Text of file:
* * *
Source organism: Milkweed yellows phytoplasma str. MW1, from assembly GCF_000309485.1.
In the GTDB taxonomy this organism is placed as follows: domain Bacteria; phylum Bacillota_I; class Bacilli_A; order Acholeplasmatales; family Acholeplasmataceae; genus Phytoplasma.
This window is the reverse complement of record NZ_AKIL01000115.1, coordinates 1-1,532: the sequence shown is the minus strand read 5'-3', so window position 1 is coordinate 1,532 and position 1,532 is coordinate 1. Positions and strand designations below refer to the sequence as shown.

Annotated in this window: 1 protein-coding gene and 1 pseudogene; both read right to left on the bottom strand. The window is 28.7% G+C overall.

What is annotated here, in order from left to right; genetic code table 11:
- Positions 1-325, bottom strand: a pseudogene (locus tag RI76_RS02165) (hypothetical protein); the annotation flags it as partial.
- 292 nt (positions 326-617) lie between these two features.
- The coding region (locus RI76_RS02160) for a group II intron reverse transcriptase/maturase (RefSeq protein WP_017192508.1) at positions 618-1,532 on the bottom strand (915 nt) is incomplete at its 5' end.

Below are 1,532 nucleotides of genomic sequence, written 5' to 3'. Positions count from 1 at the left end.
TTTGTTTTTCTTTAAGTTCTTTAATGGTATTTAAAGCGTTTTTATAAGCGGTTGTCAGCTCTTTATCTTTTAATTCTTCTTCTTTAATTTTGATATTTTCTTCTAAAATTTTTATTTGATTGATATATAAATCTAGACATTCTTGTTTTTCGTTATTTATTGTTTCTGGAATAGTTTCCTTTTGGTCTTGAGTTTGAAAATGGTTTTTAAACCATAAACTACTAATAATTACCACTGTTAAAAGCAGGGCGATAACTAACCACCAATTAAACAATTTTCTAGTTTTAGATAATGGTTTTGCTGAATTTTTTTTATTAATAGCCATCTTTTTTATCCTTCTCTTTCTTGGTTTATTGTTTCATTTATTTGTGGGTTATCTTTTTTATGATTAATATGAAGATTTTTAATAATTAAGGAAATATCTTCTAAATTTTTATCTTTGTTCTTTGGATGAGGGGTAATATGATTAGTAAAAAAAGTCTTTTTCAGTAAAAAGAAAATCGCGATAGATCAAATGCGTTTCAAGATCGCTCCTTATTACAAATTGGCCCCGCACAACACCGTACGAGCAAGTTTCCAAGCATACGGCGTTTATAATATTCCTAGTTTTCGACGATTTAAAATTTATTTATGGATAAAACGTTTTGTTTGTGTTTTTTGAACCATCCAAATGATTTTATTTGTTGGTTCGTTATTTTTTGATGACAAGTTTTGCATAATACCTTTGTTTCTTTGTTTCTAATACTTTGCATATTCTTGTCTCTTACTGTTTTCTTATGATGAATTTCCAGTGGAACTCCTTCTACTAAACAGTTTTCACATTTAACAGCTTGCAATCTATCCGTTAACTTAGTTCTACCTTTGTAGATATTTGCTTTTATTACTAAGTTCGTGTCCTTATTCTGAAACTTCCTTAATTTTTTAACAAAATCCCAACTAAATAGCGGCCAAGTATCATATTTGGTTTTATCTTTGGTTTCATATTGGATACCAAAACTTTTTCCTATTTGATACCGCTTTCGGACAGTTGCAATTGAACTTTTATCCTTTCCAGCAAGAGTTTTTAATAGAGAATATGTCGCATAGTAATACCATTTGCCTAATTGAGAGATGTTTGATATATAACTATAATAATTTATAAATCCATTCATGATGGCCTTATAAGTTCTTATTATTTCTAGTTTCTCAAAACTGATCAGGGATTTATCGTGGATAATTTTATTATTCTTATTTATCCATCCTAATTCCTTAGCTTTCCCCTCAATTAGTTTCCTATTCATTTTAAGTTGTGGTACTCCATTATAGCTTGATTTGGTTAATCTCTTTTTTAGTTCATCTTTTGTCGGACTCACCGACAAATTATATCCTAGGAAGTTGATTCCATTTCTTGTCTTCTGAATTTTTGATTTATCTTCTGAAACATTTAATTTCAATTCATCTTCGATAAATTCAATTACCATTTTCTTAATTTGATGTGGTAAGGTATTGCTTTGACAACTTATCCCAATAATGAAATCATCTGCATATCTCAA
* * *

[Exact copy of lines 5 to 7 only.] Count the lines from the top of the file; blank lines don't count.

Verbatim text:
What is annotated here, in order from left to right; genetic code table 11:
- Positions 1-325, bottom strand: a pseudogene (locus tag RI76_RS02165) (hypothetical protein); the annotation flags it as partial.
- 292 nt (positions 326-617) lie between these two features.